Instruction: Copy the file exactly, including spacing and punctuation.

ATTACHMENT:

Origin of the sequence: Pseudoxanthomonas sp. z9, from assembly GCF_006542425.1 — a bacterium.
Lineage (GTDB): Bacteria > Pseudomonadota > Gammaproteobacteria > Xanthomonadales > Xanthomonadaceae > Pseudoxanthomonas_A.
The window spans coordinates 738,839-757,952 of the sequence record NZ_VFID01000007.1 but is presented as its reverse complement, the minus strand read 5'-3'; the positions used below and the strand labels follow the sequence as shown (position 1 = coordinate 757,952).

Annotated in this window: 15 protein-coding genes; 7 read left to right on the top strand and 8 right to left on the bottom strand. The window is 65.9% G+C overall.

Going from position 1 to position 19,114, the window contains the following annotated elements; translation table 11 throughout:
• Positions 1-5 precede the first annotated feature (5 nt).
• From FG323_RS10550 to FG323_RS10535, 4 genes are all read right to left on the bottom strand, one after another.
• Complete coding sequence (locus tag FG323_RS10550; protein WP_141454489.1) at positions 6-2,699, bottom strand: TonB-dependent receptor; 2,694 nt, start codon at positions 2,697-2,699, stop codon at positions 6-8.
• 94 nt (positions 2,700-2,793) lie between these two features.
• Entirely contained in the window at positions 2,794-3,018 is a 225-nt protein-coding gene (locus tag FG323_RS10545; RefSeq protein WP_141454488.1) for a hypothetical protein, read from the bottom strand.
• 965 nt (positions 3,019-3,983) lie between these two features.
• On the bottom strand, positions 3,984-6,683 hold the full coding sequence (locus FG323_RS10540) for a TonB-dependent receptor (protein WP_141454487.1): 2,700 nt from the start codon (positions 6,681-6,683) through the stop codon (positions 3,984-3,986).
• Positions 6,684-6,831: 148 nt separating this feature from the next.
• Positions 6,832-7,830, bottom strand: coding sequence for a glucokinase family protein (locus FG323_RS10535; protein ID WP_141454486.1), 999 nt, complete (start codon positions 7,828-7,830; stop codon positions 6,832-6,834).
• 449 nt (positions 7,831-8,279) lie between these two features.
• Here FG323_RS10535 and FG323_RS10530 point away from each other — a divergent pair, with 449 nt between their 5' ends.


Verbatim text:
Origin of the sequence: Pseudoxanthomonas sp. z9, from assembly GCF_006542425.1 — a bacterium.
Lineage (GTDB): Bacteria > Pseudomonadota > Gammaproteobacteria > Xanthomonadales > Xanthomonadaceae > Pseudoxanthomonas_A.
The window spans coordinates 738,839-757,952 of the sequence record NZ_VFID01000007.1 but is presented as its reverse complement, the minus strand read 5'-3'; the positions used below and the strand labels follow the sequence as shown (position 1 = coordinate 757,952).

Annotated in this window: 15 protein-coding genes; 7 read left to right on the top strand and 8 right to left on the bottom strand. The window is 65.9% G+C overall.

Going from position 1 to position 19,114, the window contains the following annotated elements; translation table 11 throughout:
• Positions 1-5 precede the first annotated feature (5 nt).
• From FG323_RS10550 to FG323_RS10535, 4 genes are all read right to left on the bottom strand, one after another.
• Complete coding sequence (locus tag FG323_RS10550; protein WP_141454489.1) at positions 6-2,699, bottom strand: TonB-dependent receptor; 2,694 nt, start codon at positions 2,697-2,699, stop codon at positions 6-8.
• 94 nt (positions 2,700-2,793) lie between these two features.
• Entirely contained in the window at positions 2,794-3,018 is a 225-nt protein-coding gene (locus tag FG323_RS10545; RefSeq protein WP_141454488.1) for a hypothetical protein, read from the bottom strand.
• 965 nt (positions 3,019-3,983) lie between these two features.
• On the bottom strand, positions 3,984-6,683 hold the full coding sequence (locus FG323_RS10540) for a TonB-dependent receptor (protein WP_141454487.1): 2,700 nt from the start codon (positions 6,681-6,683) through the stop codon (positions 3,984-3,986).
• Positions 6,684-6,831: 148 nt separating this feature from the next.
• Positions 6,832-7,830, bottom strand: coding sequence for a glucokinase family protein (locus FG323_RS10535; protein ID WP_141454486.1), 999 nt, complete (start codon positions 7,828-7,830; stop codon positions 6,832-6,834).
• 449 nt (positions 7,831-8,279) lie between these two features.
• Here FG323_RS10535 and FG323_RS10530 point away from each other — a divergent pair, with 449 nt between their 5' ends.